If you really want to build social skills, put yourself in a position where you are forced to make friends. By taking a gap year from school, or traveling by yourself, or moving to a new city, etc, you are forced to make friends or you will be miserably lonely (and it sucks!). While many people praise college for the social skills it helps you build, going to school limits you to one group of friends because you physically have to stay in one location for four years or more with the same people (unless you move schools, of course, and then you’re quite literally the new kid on campus), of the same general age, of similar socioeconomic status (everyone covered tuition somehow, through scholarships, deep pockets, or a mix of the two, right?) and the same general intelligence level.

College won’t teach you the social skills necessary to hold business conversations with people who are way older, richer, and smarter than you. It won’t teach you how to have a conversation with anyone of any age at any time. It won’t teach you how to write (one of the most important skills to have in business) or communicate effectively (text-speak doesn’t cut it in the real world). Sure, you’ll learn some social skills, but putting yourself in a position where creating your own social life with little resources around you, such as taking a gap year or traveling solo, will help you accelerate the pace at which you build lasting social skills that will be applicable during your time in school as well as during the rest of your life. 

4.  College is competitive.

There are hundreds of thousands of kids just like you across the country who alternate their days between studying and partying. And all those kids are going to need jobs after graduating.

How are you going to stand out? If you do something like start a business or take a gap year, suddenly you’re minimizing competition. Sometimes, you can even enter a collaborative environment where you are making partnerships, mentorships, and communities where everyone gets ahead through collaboration. Taking a gap year can be a great way to quickly remove yourself from competition and give you the opportunity to create experiences and offerings to others around you where you are in a class of your own.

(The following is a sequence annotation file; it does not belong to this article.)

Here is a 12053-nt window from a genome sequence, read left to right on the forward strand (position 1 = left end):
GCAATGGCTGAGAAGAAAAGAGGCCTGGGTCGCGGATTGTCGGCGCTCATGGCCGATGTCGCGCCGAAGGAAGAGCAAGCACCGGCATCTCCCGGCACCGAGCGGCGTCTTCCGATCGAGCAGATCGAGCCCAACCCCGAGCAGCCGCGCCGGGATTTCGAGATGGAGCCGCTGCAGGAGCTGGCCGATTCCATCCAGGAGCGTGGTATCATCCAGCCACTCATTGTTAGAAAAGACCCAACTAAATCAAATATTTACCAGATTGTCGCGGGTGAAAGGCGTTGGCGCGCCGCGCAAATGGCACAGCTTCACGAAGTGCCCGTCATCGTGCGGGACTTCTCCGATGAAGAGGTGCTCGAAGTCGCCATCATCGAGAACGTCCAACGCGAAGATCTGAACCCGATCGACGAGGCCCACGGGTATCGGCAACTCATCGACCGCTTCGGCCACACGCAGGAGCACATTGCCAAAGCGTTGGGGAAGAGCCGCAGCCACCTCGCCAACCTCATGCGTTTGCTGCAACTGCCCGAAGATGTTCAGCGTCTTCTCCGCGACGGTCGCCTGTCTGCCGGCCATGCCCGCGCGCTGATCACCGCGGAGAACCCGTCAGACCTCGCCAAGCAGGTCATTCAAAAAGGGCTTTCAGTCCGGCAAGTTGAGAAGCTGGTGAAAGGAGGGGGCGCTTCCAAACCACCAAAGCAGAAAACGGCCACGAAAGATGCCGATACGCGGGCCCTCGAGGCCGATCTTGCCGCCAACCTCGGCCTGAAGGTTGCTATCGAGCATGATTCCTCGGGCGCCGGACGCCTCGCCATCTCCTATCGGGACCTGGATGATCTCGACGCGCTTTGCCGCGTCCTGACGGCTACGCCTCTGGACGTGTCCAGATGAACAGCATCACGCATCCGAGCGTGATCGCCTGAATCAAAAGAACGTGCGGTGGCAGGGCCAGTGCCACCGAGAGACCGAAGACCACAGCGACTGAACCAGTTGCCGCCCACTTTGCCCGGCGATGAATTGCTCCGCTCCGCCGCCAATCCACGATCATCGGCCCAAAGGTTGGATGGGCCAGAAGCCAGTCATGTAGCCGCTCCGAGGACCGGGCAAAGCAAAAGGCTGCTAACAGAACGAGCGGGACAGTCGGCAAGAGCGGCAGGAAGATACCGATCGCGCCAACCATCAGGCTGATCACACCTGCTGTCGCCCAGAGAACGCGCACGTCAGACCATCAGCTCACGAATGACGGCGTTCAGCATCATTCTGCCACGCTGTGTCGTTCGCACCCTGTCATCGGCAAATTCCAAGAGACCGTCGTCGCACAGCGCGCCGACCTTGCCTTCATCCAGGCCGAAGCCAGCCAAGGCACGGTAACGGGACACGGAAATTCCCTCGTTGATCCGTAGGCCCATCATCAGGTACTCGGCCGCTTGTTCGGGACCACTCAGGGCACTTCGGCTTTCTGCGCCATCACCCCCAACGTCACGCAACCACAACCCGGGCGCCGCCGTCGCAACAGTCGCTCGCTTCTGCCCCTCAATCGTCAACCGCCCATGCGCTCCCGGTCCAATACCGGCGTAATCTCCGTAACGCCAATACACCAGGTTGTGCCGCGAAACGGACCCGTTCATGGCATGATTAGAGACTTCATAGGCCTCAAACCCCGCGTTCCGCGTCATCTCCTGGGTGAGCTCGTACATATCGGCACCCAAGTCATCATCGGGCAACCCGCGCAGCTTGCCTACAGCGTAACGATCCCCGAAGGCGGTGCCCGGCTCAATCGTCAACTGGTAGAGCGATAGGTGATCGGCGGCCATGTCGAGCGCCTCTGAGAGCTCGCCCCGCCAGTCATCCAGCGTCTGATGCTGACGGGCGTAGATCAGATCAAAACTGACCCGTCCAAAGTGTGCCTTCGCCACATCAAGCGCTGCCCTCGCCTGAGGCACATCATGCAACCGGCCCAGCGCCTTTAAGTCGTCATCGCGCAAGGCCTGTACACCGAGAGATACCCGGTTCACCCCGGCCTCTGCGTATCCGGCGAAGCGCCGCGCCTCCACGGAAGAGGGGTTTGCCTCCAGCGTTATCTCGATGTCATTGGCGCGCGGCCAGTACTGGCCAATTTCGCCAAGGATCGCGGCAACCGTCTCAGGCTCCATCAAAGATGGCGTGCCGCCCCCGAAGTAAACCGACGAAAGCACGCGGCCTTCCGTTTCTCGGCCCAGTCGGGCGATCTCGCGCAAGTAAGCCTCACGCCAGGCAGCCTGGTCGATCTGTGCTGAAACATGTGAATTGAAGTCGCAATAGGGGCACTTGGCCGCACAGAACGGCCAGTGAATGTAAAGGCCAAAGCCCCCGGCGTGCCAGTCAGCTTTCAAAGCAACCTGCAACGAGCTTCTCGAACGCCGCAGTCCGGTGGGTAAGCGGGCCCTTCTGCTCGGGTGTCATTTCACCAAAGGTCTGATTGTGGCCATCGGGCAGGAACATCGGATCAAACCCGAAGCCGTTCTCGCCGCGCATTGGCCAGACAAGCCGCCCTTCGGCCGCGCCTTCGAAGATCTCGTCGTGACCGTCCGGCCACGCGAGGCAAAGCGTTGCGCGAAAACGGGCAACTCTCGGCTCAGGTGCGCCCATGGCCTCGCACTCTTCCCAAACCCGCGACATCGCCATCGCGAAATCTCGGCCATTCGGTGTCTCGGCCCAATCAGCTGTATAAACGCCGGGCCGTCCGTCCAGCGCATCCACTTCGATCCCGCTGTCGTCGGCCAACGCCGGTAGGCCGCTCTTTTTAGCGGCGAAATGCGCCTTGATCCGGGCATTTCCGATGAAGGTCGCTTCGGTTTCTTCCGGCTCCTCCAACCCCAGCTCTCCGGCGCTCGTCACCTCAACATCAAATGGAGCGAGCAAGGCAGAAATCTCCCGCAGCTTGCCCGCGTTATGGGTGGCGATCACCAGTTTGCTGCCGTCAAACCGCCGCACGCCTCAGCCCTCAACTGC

And when you’re in a class of your own, you won’t lose…No one else can “win”, and success becomes more than a zero-sum game… So everyone can “win”.

In college, you can’t fail. You don’t have permission to do so. If you fail a test, you may not get the grade, the job, the lifestyle you want. And that’s terrible. Failure is sometimes (and more often than not) necessary to grow and mature, and unfortunately, college won’t foster the permission and room necessary to truly fail and benefit because of it.

5.  You don’t need a degree in some fields of work.

Similar to the point above, if you’re solely dependent on a piece of paper to get a job and advance your career beyond that point, you’re doomed. Unless you want to be a lawyer, doctor, professor or other profession where it’s an absolute requirement to have a degree, most jobs can be hacked without one.

Even though I’m destined to be an entrepreneur, which doesn’t require a degree, I still have had multiple, respectable jobs already without ever stepping foot in a college classroom. Because I went about getting a job differently than most, I was able to work for two Silicon Valley tech start-ups and as a consultant for one of the world’s top business authors and speakers before graduating high school.

How? I hacked my own jobs. I did free work, and got paid later. I sent the cold emails no one else thought of sending. I got stuff done.

I was never asked to show a shiny piece of college parchment so I can get some sort of stamp of approval from my various bosses before I started working. I just started working.

If you’re going about getting a job like everyone else, you probably won’t have much luck anyways. So, instead of placing all your focus on that piece of paper, focus on the skills you could be building for yourself using college resources (or during time away from school), the connections you could be making in the community and with the higher-credentialed faculty on campus or the classmates that could hire you in 10 years when they’ve become the VPs or founders of the companies you want to work for, or the internships that a school can help you get. Those things will be way more valuable in landing you a job in the future whether or not you take a gap year and whether or not you ever graduate.

Again, I'm not saying I won’t go back to school eventually

However, I am going to take a gap year first to grow personally, professionally and socially before deciding to go back to school or continue my journey and projects in the “real world.”

And, not only that, but I will be documenting all of my experiences on a new blog called “The Gap Year Experiment” so you can see whether I land on my feet and thrive during my year off, or crash and burn miserably. As I take a gap year and learn from some of the world’s foremost experts about everything from building passive income streams and gaining muscle as quickly as the world’s top bodybuilders to racing cars and travel-hacking, I’ll share my insights so you can take control of your own education, whether you’re considering going to college one day, are thinking about taking a gap year, are already in school, or are in the workforce.

At the end of the day, what’s one year anyways?

Well, it could be… everything.



This article was originally published at www.gapyearexperiment.com




Jared Kleinert



Jared Kleinert is the 18-year-old co-founder and co-author of 2 Billion Under 20, a community of Millennials redefining success, breaking down barriers, and changing the world. Find out more about their upcoming, eye-opening book at www.2billionunder20.com.